Riding the Adrenaline Bus

speeding-bus_2305724.jpg

Image: Freepics on the net

Riding the Adrenaline Bus

 

Riding the adrenaline bus

Fueled by a ‘Red Bull’

Mentality and actually

Rocketing along

With ‘Mother’ as a

Bumper sticker

Holding fast,

Yes, fast

As the heart will pump

And the greater

The thump

When the crash

Comes.

Harrowed eyes

Through road maps

The viewer spies

Darting balls this way

And that way

And every way

But shut.

Riding, clinging amid the

Fuss

Why us?

Shut off

The engine and coast

On a quiet roll

Or a rhythmic stroll

At a measured pace

There is no race

For you to face.

 

 

Simon C.J. Falk 13 August 2018

 


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Again, We Are More

Again, We Are More

When I wrote the poem We Are More, I knew there was more to tell.  John O’Donohue was reputed to have said that, when he had written some poems, there was more left over for another.  What also helped form ‘Again, We Are More’, is the discovery of a fabulous blog by ‘Anna’ called Anonymously Autistic.  It just goes to show that we still have much to learn from the experiences of others and of how they are more than what they seem.

Again, We Are More

(i)

Perched

On the hard brickwork,

Atop a retaining wall,

He sways:

Back and forth,

To and fro,

A catatonic rhythm.

As each sway completes

Its repetitive arc

Groans emit from within,

Groans of a wordless language

Yet, transmitting a pain

All can sense.

He can memorise

Timetables and schedules

And recipes and shopping lists

And here

He’s reduced

To a state

Of oblivion.

But, again,

We are more

Than the episodes acting out

From us

That we cannot control.

 

(ii)

Into the middle distance,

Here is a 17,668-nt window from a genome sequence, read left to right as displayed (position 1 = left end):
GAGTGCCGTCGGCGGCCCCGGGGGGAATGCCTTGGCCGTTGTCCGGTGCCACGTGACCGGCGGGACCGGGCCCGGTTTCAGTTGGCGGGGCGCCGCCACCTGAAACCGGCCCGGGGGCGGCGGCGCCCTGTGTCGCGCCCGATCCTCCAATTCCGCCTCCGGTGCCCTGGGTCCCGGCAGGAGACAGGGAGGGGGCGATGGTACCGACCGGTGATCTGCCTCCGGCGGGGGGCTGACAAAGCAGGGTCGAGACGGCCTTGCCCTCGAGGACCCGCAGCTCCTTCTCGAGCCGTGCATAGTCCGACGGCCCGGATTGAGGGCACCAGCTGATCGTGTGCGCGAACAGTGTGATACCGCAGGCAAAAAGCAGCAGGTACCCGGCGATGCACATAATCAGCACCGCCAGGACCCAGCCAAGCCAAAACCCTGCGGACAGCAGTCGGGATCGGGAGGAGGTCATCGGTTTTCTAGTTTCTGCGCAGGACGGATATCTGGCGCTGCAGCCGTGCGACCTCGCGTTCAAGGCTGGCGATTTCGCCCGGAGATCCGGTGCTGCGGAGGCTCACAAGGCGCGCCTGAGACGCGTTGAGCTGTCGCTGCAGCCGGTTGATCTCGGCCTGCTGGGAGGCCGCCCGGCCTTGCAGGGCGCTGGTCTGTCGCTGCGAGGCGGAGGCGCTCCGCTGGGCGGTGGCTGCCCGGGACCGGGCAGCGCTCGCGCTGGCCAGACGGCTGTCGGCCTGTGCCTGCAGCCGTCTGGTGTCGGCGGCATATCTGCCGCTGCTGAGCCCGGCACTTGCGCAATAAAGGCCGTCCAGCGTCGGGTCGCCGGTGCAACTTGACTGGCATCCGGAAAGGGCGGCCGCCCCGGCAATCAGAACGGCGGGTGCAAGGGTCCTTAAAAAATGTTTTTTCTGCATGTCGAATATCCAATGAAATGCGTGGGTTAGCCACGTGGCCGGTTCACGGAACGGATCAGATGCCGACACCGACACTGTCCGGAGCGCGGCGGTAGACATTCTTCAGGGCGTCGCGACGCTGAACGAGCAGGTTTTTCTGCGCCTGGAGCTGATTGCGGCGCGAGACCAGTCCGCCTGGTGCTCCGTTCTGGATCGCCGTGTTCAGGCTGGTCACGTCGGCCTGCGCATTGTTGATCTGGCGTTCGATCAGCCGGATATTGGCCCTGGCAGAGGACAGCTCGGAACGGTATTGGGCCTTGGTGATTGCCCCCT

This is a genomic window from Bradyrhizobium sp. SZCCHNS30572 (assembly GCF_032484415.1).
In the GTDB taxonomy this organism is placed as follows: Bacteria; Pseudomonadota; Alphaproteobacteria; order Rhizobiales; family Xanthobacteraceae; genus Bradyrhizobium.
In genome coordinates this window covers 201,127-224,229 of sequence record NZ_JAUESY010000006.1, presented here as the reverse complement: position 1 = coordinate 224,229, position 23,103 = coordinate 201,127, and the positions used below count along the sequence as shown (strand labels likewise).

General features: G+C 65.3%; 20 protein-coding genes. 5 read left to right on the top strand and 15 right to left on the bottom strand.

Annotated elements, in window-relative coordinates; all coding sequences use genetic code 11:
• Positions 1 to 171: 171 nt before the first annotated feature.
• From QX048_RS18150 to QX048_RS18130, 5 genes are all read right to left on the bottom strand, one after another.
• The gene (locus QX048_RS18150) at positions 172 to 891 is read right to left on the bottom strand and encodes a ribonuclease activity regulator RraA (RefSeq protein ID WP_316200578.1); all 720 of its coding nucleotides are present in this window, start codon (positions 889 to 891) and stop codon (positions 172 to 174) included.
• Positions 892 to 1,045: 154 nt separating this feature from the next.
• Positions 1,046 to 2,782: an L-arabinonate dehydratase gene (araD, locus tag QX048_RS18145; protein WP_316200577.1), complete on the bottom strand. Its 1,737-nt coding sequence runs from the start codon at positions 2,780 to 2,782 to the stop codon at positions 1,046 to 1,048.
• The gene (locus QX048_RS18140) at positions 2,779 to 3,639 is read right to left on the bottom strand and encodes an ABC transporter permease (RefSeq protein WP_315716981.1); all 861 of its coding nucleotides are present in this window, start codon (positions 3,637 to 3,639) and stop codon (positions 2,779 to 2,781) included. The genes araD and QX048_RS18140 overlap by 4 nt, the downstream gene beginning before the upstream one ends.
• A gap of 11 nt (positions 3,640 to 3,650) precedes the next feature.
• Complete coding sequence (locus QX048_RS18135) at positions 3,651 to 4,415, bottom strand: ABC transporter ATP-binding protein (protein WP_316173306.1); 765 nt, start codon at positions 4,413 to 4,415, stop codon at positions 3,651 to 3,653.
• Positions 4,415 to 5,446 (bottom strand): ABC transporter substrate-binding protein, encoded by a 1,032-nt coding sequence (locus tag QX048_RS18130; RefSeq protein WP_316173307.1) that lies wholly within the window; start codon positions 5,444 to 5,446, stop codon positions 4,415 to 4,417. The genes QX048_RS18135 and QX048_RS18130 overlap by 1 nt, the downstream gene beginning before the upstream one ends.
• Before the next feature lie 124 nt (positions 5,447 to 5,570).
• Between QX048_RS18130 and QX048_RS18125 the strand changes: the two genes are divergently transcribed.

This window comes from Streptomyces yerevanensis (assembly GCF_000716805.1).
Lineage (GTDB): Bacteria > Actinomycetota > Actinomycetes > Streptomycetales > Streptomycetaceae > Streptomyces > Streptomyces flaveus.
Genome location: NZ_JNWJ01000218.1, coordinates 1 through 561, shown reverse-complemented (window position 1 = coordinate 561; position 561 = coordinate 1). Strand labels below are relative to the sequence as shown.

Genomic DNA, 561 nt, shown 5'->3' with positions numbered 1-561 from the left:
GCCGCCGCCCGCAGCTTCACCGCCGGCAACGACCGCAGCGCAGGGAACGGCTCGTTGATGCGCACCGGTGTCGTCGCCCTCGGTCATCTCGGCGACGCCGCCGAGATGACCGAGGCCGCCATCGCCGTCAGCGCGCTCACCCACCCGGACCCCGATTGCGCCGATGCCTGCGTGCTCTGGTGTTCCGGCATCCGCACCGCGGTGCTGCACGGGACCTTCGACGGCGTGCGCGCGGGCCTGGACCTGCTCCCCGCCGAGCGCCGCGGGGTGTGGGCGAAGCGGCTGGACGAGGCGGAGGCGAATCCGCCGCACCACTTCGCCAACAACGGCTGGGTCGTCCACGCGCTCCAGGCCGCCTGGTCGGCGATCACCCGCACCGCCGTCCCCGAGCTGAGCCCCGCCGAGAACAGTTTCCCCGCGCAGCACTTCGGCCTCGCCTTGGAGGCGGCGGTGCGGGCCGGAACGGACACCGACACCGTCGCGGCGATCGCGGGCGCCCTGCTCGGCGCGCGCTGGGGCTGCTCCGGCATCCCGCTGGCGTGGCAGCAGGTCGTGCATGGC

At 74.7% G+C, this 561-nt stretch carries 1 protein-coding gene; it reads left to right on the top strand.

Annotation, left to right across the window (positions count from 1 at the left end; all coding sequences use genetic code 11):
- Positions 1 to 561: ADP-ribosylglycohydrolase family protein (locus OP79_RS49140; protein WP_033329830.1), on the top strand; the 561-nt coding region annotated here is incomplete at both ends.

Not looking

At what’s before her eyes,

She is last

To leave the courtroom.

Another case

Lost,

Gone.

She reels,

And feels

A tremble,

Ever so slight at first,

As the adrenalin leaks

From her

And on

To the parquetry floor,

Beneath

Her swollen feet.

Weary

She will have to face

Her colleagues at the office.

Weary

She will then drive

Through traffic

And home –

At last –

Home

To her son.

 

(iii)

“No, no, no!”

She says,

And her son,

He keeps groaning,

And swaying, more

And more

Before

It dawns on her,

As she cries into her hands,

That the more she rebukes

The more he will groan and sway

And cover his ears with the palms

Of his taut hands.

“Why?”

She asked herself

Had she snapped

At her son so.

Her sobs heavier now,

Face pressed against her knees,

Arms hugging legs.

Weary

With work,

With worry,

With life,

And yet,

Again

We are more

Than the building frustrations

That erupt

In desperation.

 

 

 

Simon C.J. Falk       29 October 2016

The Fighter

The Fighter

We all know that life is busy for so many people.  Some days we take it in our stride. On other days it annoys, frustrates or frightens us. This poem explores some of that condition.  It places the primal fight-flight mechanism right into the breach of the dialogue.

 

The Fighter

 I am the boxer

Flailing on the rope

Trying to knock away my opponent

And I fear I cannot cope.

 

The demands come

Like constant jabs